Back pain is often treatable without surgery.
Penn State Health Medical Minute
During their lifetime, as many as eight out of ten people experience back pain that lasts more than three days. However, for a vast majority of these people, the pain goes away with simple treatment.
Most lower back pain is acute, lasting fewer than six weeks. The most common causes are muscle or ligament strain and damage to the discs, which act as cushions between the bones in the spine. These injuries often occur following heavy lifting, extensive bending over or hours of sitting during a long airplane or car ride. The pain typically starts in the lower back and extends down either leg.
Anyone can develop back pain, but it is more common as we age. In adolescents, back pain is usually caused by stress fractures due to overuse, especially among athletes and dancers. Back pain experienced by adults through their 40s tends to be disc-related. Older adults are likely to suffer from stenosis, or narrowing of the spine. Other causes of back pain can include shingles, infections and osteoporosis.
The majority of back pain can be managed without surgery. In fact, studies have shown that patients who suffered disc herniation with pain traveling down the leg experienced similar long-term pain reduction regardless of surgical or non-surgical treatment.
The first step toward relieving back pain is understanding it, according to Dr. Gregory G. Billy, a physical medicine and rehabilitation specialist with Penn State Sports Medicine who practices in State College, Pa.
“A physician should ask about the history of your pain, including its exact location, what makes it feel better or worse and what may have caused it,” Billy said. “A physical exam helps isolate the cause of the pain — for example, what happens when you stand, sit, lift your leg or walk?”
Although a magnetic resonance image — or MRI — can help confirm a working diagnosis, it’s important to remember that it’s only a picture, not a diagnosis or treatment.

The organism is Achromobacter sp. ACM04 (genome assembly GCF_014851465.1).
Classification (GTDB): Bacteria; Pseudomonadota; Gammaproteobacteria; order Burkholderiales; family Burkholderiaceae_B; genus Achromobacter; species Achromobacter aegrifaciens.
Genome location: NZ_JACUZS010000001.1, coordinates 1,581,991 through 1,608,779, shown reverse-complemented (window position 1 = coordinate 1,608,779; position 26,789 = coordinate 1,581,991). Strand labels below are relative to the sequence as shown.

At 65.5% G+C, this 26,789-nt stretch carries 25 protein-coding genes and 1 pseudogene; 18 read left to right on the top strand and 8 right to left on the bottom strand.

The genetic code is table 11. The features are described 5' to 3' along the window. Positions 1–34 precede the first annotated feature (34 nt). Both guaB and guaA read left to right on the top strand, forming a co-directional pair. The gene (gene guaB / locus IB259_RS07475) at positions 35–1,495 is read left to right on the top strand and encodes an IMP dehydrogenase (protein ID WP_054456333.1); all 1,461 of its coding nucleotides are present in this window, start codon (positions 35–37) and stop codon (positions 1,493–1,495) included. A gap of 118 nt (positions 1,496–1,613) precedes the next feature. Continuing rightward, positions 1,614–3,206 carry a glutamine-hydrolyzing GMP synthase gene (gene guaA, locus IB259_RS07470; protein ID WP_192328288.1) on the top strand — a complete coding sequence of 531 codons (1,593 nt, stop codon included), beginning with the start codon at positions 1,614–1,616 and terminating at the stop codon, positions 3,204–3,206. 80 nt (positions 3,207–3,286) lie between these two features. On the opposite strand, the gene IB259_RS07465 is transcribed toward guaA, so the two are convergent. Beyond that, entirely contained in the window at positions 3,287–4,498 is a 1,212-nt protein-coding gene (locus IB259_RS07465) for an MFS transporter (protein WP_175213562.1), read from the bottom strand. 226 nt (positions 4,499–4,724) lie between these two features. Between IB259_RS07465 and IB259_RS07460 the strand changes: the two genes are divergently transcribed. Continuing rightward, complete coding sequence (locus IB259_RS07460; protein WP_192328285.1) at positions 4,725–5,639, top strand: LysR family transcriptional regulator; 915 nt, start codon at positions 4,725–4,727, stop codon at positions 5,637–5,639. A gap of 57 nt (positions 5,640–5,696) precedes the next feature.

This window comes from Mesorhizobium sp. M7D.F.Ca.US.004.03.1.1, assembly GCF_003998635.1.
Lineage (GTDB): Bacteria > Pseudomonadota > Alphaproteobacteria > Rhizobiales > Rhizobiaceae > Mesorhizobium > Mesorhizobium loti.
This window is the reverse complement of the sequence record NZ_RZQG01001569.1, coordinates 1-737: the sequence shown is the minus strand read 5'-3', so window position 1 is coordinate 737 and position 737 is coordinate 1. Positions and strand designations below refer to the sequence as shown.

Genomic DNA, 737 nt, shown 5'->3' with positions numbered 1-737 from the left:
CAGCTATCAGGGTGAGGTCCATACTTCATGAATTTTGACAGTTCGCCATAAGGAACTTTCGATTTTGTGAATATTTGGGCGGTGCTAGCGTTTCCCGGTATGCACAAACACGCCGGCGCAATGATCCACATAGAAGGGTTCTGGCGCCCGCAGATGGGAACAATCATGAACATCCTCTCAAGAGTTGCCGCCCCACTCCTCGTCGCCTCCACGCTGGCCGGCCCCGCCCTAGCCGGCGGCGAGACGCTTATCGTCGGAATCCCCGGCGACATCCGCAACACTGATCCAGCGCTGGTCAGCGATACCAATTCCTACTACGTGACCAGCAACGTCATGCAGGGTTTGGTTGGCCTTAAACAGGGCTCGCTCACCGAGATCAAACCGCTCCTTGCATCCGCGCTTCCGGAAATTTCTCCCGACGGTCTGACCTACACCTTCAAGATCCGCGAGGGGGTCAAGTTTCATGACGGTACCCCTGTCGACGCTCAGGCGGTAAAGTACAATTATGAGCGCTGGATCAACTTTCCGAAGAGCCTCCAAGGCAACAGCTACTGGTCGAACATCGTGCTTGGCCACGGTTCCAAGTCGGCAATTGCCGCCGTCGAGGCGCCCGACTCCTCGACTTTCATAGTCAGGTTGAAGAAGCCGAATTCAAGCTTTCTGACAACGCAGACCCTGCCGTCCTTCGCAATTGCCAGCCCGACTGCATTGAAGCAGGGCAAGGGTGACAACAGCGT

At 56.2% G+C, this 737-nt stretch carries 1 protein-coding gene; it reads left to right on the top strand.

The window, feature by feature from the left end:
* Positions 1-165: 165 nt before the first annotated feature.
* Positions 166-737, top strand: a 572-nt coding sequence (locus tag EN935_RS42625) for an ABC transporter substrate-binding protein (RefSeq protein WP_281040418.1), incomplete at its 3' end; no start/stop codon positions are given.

“Because the back changes with age, MRIs of many older adults are likely to depict damage, but the damage captured in that image may not be the current cause of back pain,” Billy said.
For minor acute injuries, treatment can include the following:
· Over-the-counter pain relievers or non-steroidal anti-inflammatory drugs (NSAIDs), such as ibuprofen, can be taken.
· Apply ice to stop spasms; apply heat to relieve soreness or aching.
· Individuals should maintain normal daily activities as much as possible, as long periods of bedrest lead to tightening of the muscles and spine.
When at-home measures don’t relieve back pain, a physician often considers three non-surgical treatment options:
· Physical therapy, which can feature heat, ultrasound or transcutaneous electrical nerve stimulation (TENS), as well as physical exercises supervised by a professional therapist.
· Non-invasive prescription drugs, such as anti-inflammatories, muscle relaxers, oral steroids and topical pain relievers.
· Steroid injections into the epidural space around the spinal cord can provide months of pain relief.
Preventing back pain
Often, simple lifestyle changes can reduce the likelihood of suffering back pain in the future. They include the following:
· Exercises to strengthen the abdominal and back muscles that help support the torso. Through stretching or yoga, gain flexibility in the hips and upper legs.
· Increase endurance through low-impact aerobic activities, such as walking and swimming.
· Lose excess weight to relieve stress on the back. Lift heavy items by following these guidelines: keep back straight, bend at knees and use leg strength.
· When standing for long periods, alternate resting one foot and then the other on a low stool to relieve back stress.
· Choose seats or chairs with solid lower-back support and armrests.
· When sitting, take frequent breaks to stand or walk around. A recent Penn State study found that people who sat for four hours at work actually lost lumbar disc height during that time — compressing the cushions between the bones of the spine. However, those who changed positions and stretched every 15 minutes had no measurable loss.
“Being proactive may prevent back pain from recurring, or even developing in the first place,” Billy said.
· Join Dr. Billy for a live online chat on Thursday, Nov. 17 from 1 to 2 p.m.
· Contact Penn State Sports Medicine, a part of Penn State Medical Group in State College, at 814–865–3566.
The Medical Minute is a weekly health news feature produced by Penn State Health Milton S. Hershey Medical Center. Articles feature the expertise of faculty physicians and staff, and are designed to offer timely, relevant health information of interest to a broad audience.